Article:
Cloud Adoption Still in Early Stages for Many Businesses

The research also indicated that, unchecked by IT, many businesses buy cloud solutions without much thought as to how multiple systems will share data.

cloud and financialforce

While widespread knowledge of cloud computing benefits has led most to believe that all businesses today live in the cloud, many firms are still in the early stages of adopting the technology, according to a Financial Force-sponsored survey of nearly 150 IT pros.

The survey, conducted by ThinkJar and Beagle Research Group, found that 40 percent of survey respondents admitted to using more than four cloud applications at a time, leading to poor internal communication and workflows.

"The most surprising finding from the survey was that while we know there's still a long way to go for companies to fully and strategically embrace the cloud, the results showed most organizations are a lot further off than even we realized," Kevin Roberts, director of platform technology at FinancialForce, told eWEEK. "If you add up the numbers in the survey, over 85 percent of companies are using two or more cloud applications to run their business—most use even more."

The research also indicated that, unchecked by IT, many business units buy cloud solutions without much thought as to how multiple systems will share data.

"In addition to the obvious budget constraints, some additional hurdles that small businesses face when deploying cloud solutions include failure to look at their deployments strategically," Roberts said.

Many organizations, not just small businesses, do not look at their cloud solutions in one big picture, he explained.

"As corroborated in the research, some departments often fail to align themselves with IT," Roberts noted. "They select a solution that works for them, without thinking about how it might benefit, or harm, other departments. IT and business departments must collaborate more effectively to fully realize the benefits of cloud adoption."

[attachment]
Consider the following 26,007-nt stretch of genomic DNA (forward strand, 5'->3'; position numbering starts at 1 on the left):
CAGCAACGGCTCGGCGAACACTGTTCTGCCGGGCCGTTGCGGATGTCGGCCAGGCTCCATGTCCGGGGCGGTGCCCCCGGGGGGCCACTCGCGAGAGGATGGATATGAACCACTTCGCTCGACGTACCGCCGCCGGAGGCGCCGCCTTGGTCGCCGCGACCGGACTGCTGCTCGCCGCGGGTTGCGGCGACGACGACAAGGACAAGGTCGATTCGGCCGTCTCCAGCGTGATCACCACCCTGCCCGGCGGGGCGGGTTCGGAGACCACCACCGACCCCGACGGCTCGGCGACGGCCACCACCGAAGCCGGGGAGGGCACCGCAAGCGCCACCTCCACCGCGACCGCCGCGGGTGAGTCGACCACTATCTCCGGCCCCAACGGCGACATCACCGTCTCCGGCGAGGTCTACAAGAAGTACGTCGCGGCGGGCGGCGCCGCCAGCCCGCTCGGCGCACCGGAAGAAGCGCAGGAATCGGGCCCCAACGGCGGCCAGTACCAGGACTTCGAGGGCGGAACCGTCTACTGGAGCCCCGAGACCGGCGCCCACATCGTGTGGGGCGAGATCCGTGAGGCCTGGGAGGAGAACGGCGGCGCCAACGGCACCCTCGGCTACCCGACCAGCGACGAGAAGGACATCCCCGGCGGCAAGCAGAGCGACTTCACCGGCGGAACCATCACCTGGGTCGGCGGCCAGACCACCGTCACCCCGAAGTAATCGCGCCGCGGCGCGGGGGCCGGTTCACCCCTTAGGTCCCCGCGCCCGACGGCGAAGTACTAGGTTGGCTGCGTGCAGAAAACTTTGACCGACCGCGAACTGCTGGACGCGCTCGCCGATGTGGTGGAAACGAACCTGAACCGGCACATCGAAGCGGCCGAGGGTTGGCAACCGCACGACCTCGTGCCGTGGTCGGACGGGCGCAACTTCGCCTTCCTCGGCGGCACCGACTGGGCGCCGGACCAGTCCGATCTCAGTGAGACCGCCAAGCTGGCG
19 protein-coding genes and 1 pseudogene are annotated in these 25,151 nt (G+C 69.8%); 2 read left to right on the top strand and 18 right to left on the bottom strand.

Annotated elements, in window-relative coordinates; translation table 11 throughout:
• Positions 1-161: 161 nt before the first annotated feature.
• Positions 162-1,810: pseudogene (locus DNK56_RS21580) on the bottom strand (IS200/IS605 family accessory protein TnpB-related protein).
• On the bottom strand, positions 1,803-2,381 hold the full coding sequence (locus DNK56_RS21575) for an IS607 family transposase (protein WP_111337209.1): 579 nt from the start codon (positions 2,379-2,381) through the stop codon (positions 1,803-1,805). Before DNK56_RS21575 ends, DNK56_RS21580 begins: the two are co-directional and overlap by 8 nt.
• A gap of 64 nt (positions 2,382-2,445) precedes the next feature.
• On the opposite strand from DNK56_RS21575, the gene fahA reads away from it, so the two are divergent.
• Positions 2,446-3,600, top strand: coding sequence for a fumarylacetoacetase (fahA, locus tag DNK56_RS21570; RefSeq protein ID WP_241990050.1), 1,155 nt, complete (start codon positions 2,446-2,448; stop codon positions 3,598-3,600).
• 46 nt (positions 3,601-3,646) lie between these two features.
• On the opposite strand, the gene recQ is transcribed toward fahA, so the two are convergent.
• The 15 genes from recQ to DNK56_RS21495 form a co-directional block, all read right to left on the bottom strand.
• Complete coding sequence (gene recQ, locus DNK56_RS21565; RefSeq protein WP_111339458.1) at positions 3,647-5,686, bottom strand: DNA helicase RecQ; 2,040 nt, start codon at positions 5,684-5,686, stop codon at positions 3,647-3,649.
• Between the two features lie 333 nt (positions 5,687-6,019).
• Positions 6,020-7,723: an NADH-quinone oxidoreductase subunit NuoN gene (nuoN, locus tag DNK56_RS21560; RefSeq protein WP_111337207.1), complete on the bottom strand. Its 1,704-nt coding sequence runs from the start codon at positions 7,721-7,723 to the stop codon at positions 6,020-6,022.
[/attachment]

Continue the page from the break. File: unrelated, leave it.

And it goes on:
The top issues facing cloud app customers today include capped or reduced IT budgets (61 percent), slow performance (50 percent) and application accessibility (46 percent).

In addition, more than half (54 percent) of respondents said that implementing cloud applications has helped improve the quality of management information within their organizations.

"Every business is going to have a unique cloud strategy that works for them, but this survey has proven that we're still at the beginning stages of cloud adoption. In the near future, companies are going to become more educated on the benefits of the cloud and start thinking a bit more strategically when selecting and deploying apps," Roberts said.

"They are going to, we hope, start thinking about their application ecosystem as one unit that can work together versus selecting necessary apps stitched together across multiple platforms," he continued." We also see IT becoming more and more involved in these business decisions as companies continue to modernize their approach."